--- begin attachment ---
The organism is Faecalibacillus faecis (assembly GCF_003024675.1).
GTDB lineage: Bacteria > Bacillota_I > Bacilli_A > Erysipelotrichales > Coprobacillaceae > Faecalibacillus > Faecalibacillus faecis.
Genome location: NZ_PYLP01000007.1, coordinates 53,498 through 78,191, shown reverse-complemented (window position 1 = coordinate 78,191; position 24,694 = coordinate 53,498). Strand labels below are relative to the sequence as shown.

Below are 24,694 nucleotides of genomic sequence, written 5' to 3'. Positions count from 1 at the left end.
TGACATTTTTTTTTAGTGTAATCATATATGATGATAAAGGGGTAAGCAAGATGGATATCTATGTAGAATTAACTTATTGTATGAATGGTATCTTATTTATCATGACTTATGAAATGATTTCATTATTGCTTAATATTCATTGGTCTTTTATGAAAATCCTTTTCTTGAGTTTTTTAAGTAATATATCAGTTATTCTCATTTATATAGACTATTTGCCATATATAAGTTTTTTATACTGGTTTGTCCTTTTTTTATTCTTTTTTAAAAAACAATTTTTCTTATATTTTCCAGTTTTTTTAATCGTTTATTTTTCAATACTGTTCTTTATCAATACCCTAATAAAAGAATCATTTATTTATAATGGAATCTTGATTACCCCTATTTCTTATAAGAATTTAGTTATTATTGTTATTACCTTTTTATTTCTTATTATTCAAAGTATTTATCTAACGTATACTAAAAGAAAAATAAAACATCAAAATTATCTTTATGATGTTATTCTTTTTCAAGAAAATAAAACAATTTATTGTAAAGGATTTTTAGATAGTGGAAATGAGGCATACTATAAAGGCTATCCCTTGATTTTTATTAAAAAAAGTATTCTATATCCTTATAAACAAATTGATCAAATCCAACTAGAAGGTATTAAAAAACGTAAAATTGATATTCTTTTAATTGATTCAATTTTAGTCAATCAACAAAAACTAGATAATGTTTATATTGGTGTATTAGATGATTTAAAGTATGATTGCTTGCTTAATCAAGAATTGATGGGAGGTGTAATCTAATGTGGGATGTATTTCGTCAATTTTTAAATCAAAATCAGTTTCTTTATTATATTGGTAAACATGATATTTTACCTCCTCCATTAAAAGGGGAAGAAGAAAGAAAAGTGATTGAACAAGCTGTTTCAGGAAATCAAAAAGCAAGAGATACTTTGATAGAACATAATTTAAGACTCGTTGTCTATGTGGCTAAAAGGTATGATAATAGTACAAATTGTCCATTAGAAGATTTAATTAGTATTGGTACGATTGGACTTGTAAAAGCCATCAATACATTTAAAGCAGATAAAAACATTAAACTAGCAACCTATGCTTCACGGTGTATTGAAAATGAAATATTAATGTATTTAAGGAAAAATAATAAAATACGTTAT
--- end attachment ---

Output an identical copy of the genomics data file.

The organism is Faecalibacillus faecis (assembly GCF_003024675.1).
GTDB lineage: Bacteria > Bacillota_I > Bacilli_A > Erysipelotrichales > Coprobacillaceae > Faecalibacillus > Faecalibacillus faecis.
Genome location: NZ_PYLP01000007.1, coordinates 53,498 through 78,191, shown reverse-complemented (window position 1 = coordinate 78,191; position 24,694 = coordinate 53,498). Strand labels below are relative to the sequence as shown.

Below are 24,694 nucleotides of genomic sequence, written 5' to 3'. Positions count from 1 at the left end.
TGACATTTTTTTTTAGTGTAATCATATATGATGATAAAGGGGTAAGCAAGATGGATATCTATGTAGAATTAACTTATTGTATGAATGGTATCTTATTTATCATGACTTATGAAATGATTTCATTATTGCTTAATATTCATTGGTCTTTTATGAAAATCCTTTTCTTGAGTTTTTTAAGTAATATATCAGTTATTCTCATTTATATAGACTATTTGCCATATATAAGTTTTTTATACTGGTTTGTCCTTTTTTTATTCTTTTTTAAAAAACAATTTTTCTTATATTTTCCAGTTTTTTTAATCGTTTATTTTTCAATACTGTTCTTTATCAATACCCTAATAAAAGAATCATTTATTTATAATGGAATCTTGATTACCCCTATTTCTTATAAGAATTTAGTTATTATTGTTATTACCTTTTTATTTCTTATTATTCAAAGTATTTATCTAACGTATACTAAAAGAAAAATAAAACATCAAAATTATCTTTATGATGTTATTCTTTTTCAAGAAAATAAAACAATTTATTGTAAAGGATTTTTAGATAGTGGAAATGAGGCATACTATAAAGGCTATCCCTTGATTTTTATTAAAAAAAGTATTCTATATCCTTATAAACAAATTGATCAAATCCAACTAGAAGGTATTAAAAAACGTAAAATTGATATTCTTTTAATTGATTCAATTTTAGTCAATCAACAAAAACTAGATAATGTTTATATTGGTGTATTAGATGATTTAAAGTATGATTGCTTGCTTAATCAAGAATTGATGGGAGGTGTAATCTAATGTGGGATGTATTTCGTCAATTTTTAAATCAAAATCAGTTTCTTTATTATATTGGTAAACATGATATTTTACCTCCTCCATTAAAAGGGGAAGAAGAAAGAAAAGTGATTGAACAAGCTGTTTCAGGAAATCAAAAAGCAAGAGATACTTTGATAGAACATAATTTAAGACTCGTTGTCTATGTGGCTAAAAGGTATGATAATAGTACAAATTGTCCATTAGAAGATTTAATTAGTATTGGTACGATTGGACTTGTAAAAGCCATCAATACATTTAAAGCAGATAAAAACATTAAACTAGCAACCTATGCTTCACGGTGTATTGAAAATGAAATATTAATGTATTTAAGGAAAAATAATAAAATACGTTAT